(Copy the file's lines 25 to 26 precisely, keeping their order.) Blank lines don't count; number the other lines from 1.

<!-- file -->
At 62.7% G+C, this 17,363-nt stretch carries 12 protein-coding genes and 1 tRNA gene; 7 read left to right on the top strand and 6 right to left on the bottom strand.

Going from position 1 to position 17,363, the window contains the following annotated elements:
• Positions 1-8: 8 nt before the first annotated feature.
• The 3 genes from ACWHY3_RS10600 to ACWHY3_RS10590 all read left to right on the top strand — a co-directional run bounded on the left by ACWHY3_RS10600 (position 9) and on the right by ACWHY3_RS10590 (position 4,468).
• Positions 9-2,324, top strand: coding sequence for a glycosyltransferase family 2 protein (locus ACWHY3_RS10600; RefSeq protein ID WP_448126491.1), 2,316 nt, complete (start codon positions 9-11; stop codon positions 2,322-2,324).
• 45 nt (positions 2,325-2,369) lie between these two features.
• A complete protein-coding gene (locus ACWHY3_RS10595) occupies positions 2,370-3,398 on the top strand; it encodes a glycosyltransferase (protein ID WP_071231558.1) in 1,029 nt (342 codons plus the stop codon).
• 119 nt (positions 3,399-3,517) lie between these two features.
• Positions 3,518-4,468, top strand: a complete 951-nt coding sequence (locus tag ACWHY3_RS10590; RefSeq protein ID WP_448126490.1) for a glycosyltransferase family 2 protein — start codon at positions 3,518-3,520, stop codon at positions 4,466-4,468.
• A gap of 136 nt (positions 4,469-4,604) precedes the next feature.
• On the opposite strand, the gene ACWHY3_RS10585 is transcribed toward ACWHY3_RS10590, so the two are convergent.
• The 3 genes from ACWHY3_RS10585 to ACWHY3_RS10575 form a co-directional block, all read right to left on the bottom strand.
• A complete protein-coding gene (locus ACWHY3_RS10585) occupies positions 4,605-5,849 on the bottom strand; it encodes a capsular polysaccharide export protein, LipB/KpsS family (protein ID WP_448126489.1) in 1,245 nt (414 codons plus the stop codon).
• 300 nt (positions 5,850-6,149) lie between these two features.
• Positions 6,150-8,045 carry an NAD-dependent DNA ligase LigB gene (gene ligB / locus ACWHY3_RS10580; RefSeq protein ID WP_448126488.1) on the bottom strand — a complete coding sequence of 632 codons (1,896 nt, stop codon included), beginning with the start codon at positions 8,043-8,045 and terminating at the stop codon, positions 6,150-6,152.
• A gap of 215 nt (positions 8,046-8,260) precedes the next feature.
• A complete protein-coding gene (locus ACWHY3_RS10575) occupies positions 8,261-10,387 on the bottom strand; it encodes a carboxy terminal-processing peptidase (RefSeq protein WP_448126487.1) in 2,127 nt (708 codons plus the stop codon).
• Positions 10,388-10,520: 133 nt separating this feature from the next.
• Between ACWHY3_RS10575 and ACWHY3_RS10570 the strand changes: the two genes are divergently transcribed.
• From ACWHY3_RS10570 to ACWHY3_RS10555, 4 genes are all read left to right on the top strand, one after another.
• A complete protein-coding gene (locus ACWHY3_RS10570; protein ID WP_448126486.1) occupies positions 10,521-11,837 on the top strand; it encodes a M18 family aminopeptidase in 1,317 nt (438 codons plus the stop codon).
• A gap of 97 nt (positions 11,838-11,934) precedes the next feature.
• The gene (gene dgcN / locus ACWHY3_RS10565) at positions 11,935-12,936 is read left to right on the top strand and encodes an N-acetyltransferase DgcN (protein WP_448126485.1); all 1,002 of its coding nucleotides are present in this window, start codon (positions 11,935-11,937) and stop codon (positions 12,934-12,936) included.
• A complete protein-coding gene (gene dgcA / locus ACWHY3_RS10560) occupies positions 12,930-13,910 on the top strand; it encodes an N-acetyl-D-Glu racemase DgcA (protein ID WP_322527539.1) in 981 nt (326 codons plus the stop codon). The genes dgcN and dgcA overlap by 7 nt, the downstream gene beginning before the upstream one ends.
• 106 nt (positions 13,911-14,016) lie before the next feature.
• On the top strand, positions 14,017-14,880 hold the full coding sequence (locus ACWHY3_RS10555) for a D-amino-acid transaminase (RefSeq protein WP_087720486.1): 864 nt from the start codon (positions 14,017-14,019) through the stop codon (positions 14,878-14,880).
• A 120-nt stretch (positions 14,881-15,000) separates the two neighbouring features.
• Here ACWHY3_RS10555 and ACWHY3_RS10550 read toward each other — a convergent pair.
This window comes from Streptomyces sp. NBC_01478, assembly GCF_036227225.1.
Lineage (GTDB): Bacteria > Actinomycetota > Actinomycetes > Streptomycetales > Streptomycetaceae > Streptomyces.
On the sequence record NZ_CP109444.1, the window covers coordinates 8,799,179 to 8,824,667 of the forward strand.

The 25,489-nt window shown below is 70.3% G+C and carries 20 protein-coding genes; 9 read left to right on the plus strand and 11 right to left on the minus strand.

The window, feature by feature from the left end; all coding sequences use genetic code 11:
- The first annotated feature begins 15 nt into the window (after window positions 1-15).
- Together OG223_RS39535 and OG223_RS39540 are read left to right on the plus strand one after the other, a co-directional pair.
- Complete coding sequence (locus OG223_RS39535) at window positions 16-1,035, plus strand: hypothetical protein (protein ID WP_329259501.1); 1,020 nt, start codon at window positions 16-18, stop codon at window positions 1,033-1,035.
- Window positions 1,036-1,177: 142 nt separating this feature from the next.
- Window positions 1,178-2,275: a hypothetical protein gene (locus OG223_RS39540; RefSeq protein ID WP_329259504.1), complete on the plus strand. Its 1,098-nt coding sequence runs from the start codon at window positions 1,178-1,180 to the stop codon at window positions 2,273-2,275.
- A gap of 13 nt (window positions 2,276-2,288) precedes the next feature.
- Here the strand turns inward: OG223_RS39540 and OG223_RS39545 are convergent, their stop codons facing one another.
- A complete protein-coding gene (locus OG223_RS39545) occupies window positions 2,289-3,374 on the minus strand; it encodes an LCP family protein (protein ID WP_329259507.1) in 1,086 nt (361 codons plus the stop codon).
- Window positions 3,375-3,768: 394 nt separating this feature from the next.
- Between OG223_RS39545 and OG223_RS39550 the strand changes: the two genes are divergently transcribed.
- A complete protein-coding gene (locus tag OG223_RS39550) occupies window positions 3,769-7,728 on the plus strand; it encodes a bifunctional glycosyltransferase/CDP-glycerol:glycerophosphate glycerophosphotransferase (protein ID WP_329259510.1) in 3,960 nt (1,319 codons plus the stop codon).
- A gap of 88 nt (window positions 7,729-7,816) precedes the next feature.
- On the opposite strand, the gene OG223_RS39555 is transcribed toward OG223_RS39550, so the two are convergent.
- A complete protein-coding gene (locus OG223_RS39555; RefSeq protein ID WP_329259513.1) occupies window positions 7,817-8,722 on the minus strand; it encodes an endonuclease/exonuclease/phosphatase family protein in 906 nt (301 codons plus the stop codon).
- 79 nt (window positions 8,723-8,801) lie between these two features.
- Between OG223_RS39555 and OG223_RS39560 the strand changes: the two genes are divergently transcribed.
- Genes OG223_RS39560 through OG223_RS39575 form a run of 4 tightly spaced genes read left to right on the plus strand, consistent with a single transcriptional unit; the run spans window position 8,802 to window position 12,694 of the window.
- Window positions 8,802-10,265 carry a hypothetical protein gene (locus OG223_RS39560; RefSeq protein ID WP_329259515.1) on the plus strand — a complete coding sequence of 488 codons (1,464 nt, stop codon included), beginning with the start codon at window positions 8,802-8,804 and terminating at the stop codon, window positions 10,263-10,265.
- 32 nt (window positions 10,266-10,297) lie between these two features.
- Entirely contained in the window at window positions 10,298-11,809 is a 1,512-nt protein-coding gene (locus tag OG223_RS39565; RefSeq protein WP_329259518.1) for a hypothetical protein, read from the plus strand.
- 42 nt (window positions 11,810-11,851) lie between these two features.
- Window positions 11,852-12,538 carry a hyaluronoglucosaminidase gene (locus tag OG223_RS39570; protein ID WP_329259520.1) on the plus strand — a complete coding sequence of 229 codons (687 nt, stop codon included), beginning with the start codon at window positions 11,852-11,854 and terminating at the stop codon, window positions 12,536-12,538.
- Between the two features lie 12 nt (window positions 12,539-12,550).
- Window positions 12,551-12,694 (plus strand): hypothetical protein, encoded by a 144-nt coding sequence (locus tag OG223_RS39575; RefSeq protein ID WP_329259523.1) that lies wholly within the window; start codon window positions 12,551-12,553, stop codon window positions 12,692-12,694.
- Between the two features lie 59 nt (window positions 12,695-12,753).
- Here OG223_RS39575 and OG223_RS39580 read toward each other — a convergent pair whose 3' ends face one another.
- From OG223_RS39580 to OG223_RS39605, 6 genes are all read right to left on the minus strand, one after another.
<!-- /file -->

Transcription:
• 106 nt (positions 13,911-14,016) lie before the next feature.
• On the top strand, positions 14,017-14,880 hold the full coding sequence (locus ACWHY3_RS10555) for a D-amino-acid transaminase (RefSeq protein WP_087720486.1): 864 nt from the start codon (positions 14,017-14,019) through the stop codon (positions 14,878-14,880).